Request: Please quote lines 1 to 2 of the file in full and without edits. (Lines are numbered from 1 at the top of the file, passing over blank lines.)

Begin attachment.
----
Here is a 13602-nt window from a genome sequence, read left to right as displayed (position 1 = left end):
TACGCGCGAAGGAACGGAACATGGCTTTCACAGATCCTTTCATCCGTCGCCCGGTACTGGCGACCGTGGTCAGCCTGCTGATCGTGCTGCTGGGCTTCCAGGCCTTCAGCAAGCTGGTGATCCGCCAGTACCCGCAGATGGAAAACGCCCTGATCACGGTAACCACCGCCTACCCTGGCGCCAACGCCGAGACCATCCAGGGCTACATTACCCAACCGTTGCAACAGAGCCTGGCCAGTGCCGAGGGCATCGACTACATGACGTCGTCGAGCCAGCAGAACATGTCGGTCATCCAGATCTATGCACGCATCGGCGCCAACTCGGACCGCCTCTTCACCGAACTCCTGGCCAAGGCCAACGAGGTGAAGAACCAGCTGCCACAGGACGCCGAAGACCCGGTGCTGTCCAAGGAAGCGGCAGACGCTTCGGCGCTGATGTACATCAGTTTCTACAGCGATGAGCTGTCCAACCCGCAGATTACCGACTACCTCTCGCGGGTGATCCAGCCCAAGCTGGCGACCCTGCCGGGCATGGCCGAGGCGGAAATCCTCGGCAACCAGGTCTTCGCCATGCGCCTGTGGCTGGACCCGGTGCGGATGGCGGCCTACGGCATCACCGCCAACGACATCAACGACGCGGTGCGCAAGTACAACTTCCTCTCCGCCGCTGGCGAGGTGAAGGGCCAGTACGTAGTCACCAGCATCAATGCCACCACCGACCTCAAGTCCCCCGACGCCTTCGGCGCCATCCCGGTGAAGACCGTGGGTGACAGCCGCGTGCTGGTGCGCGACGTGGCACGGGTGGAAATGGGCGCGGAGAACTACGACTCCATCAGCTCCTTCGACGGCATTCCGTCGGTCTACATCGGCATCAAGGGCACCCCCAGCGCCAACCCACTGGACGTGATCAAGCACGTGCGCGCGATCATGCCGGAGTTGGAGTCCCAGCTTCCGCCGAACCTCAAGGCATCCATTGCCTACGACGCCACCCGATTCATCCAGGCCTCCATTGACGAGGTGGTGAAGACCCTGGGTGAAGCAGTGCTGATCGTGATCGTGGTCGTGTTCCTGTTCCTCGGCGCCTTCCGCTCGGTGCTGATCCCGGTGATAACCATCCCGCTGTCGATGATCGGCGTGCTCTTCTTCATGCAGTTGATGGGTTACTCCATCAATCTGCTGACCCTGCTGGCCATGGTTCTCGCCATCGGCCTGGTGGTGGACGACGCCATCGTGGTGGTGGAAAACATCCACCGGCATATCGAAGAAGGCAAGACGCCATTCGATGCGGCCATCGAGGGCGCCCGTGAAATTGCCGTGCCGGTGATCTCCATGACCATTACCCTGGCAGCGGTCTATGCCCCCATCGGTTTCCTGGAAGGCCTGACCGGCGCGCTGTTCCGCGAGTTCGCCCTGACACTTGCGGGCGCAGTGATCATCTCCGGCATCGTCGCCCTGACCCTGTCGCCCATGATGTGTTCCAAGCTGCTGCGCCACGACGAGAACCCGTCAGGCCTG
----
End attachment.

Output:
Here is a 13602-nt window from a genome sequence, read left to right as displayed (position 1 = left end):
TACGCGCGAAGGAACGGAACATGGCTTTCACAGATCCTTTCATCCGTCGCCCGGTACTGGCGACCGTGGTCAGCCTGCTGATCGTGCTGCTGGGCTTCCAGGCCTTCAGCAAGCTGGTGATCCGCCAGTACCCGCAGATGGAAAACGCCCTGATCACGGTAACCACCGCCTACCCTGGCGCCAACGCCGAGACCATCCAGGGCTACATTACCCAACCGTTGCAACAGAGCCTGGCCAGTGCCGAGGGCATCGACTACATGACGTCGTCGAGCCAGCAGAACATGTCGGTCATCCAGATCTATGCACGCATCGGCGCCAACTCGGACCGCCTCTTCACCGAACTCCTGGCCAAGGCCAACGAGGTGAAGAACCAGCTGCCACAGGACGCCGAAGACCCGGTGCTGTCCAAGGAAGCGGCAGACGCTTCGGCGCTGATGTACATCAGTTTCTACAGCGATGAGCTGTCCAACCCGCAGATTACCGACTACCTCTCGCGGGTGATCCAGCCCAAGCTGGCGACCCTGCCGGGCATGGCCGAGGCGGAAATCCTCGGCAACCAGGTCTTCGCCATGCGCCTGTGGCTGGACCCGGTGCGGATGGCGGCCTACGGCATCACCGCCAACGACATCAACGACGCGGTGCGCAAGTACAACTTCCTCTCCGCCGCTGGCGAGGTGAAGGGCCAGTACGTAGTCACCAGCATCAATGCCACCACCGACCTCAAGTCCCCCGACGCCTTCGGCGCCATCCCGGTGAAGACCGTGGGTGACAGCCGCGTGCTGGTGCGCGACGTGGCACGGGTGGAAATGGGCGCGGAGAACTACGACTCCATCAGCTCCTTCGACGGCATTCCGTCGGTCTACATCGGCATCAAGGGCACCCCCAGCGCCAACCCACTGGACGTGATCAAGCACGTGCGCGCGATCATGCCGGAGTTGGAGTCCCAGCTTCCGCCGAACCTCAAGGCATCCATTGCCTACGACGCCACCCGATTCATCCAGGCCTCCATTGACGAGGTGGTGAAGACCCTGGGTGAAGCAGTGCTGATCGTGATCGTGGTCGTGTTCCTGTTCCTCGGCGCCTTCCGCTCGGTGCTGATCCCGGTGATAACCATCCCGCTGTCGATGATCGGCGTGCTCTTCTTCATGCAGTTGATGGGTTACTCCATCAATCTGCTGACCCTGCTGGCCATGGTTCTCGCCATCGGCCTGGTGGTGGACGACGCCATCGTGGTGGTGGAAAACATCCACCGGCATATCGAAGAAGGCAAGACGCCATTCGATGCGGCCATCGAGGGCGCCCGTGAAATTGCCGTGCCGGTGATCTCCATGACCATTACCCTGGCAGCGGTCTATGCCCCCATCGGTTTCCTGGAAGGCCTGACCGGCGCGCTGTTCCGCGAGTTCGCCCTGACACTTGCGGGCGCAGTGATCATCTCCGGCATCGTCGCCCTGACCCTGTCGCCCATGATGTGTTCCAAGCTGCTGCGCCACGACGAGAACCCGTCAGGCCTG